STON — With a simple voice vote after a brief discussion Wednesday, Northampton County Council members kicked off a process that could shift the balance of power in county government for years to come.
Members of the Governance Committee recommended council seek bids to hire legal counsel to review the Administrative Code. The document dictates how county government functions by dividing the government into departments and assigning each one duties.
The code also spells out how contracts are awarded and when those contracts must get council's approval, and shifting that power could change the dynamic between council and the executive.
The code has long been a source of frustration of council members, who complain it is riddled with ambiguities and oversights. Council President John Cusick pointed out it fails to mention divisions such as Farmland Preservation or Open Space despite being amended 43 times in 38 years.
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"It will be a real great chance for the departments to dive down and make any improvements and changes to reflect current policies and practices," Cusick said.
Director of Administration Luis Campos said the administration was on board with the request and believed there would be ways to streamline how the government functions.
The proposal received quick and unanimous support from the council members present. Councilman Hayden Phillips recommended the review better define what makes a conflict of interest. The county has not closely enforced the protocols in recent years, allowing former Human Services Director Ross Marcus to work for the Community Action Committee of the Lehigh Valley, a county vendor he was directly involved in.
Opening up the entire code for revision, however, could restart the debate over the executive's spending limits. Under the current code, the executive is allowed to award most contracts of up to $100,000 without council's approval. In Lehigh and Erie counties, the other third-class counties with separate executive and legislative branches, that spending limit is $10,000.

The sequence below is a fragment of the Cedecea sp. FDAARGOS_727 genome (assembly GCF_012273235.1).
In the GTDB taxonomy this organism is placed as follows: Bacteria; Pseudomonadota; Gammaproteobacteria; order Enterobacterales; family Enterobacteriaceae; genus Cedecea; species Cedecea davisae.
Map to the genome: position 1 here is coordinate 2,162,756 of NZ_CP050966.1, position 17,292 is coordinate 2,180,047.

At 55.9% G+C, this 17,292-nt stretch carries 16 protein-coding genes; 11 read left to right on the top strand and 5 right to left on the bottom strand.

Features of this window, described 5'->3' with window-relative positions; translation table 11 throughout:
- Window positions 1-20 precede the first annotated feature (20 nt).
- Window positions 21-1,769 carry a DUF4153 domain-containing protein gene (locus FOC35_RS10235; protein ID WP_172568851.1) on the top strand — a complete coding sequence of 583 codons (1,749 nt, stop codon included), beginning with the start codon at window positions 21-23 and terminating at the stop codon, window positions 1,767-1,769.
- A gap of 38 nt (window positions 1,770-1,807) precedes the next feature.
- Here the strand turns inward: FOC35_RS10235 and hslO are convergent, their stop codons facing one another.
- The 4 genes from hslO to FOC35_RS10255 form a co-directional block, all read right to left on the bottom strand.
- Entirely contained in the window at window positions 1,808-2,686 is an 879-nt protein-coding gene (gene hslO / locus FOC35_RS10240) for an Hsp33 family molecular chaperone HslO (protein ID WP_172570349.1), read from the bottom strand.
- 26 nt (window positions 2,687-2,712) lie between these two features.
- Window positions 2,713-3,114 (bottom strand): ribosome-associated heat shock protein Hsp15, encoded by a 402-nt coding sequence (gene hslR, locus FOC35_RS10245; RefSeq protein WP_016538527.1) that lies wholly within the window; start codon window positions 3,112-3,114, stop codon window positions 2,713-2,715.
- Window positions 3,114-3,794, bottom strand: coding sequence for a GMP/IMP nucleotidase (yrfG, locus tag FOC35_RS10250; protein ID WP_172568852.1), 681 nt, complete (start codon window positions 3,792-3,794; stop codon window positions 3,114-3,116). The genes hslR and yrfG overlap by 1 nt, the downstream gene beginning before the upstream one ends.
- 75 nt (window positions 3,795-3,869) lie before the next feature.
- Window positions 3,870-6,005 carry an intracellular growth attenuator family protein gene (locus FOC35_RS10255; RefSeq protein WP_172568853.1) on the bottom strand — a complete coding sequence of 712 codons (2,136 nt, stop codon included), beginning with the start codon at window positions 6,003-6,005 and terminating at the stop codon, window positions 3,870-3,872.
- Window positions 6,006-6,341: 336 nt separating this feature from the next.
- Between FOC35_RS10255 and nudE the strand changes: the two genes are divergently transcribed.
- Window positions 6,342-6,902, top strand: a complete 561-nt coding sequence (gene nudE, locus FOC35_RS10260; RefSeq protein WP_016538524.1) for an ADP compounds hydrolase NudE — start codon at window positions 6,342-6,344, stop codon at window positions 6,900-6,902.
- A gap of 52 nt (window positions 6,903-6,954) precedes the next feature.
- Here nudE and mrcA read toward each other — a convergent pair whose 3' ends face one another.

Council attempted to roll back that limit to $25,000 in January 2015 after Executive John Brown inked a $76,500 contract with public relations firm Sahl Communications. The effort failed, however, when Brown vetoed the amendment and council couldn't muster six votes to override him.
Aside from simplifying the convoluted 40-page section about contracts, Phillips hoped to readdress the spending limit debate. Critics said that by lowering the limit, council would bog the county down from fulfilling simple contracts that are part of normal business operations. The code can be written so basic and essential supplies don't have to get approval, he said.
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"There's things like the Sahl contract that we absolutely should be looking at. People are saying, 'Oh, you want to hold up toilet paper contracts.' No, I don't," Phillips said.
Brown did not attend Wednesday's meeting, but he has previously argued the executive's spending limit should be hiked to $250,000 instead of cut. Council only meets twice a month, so contracts can linger for weeks longer than necessary, he said. In an interview Tuesday, he was ambivalent about renewed discussion on the limits of the executive's spending powers.
"Wherever we settle, I'll operate within that. Would I prefer a little more latitude than that? Sure," he said. "I'm not driving that discussion in any way. It's not a big issue for me."
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The full council will vote Thursday whether to accept the recommendation and hire legal counsel.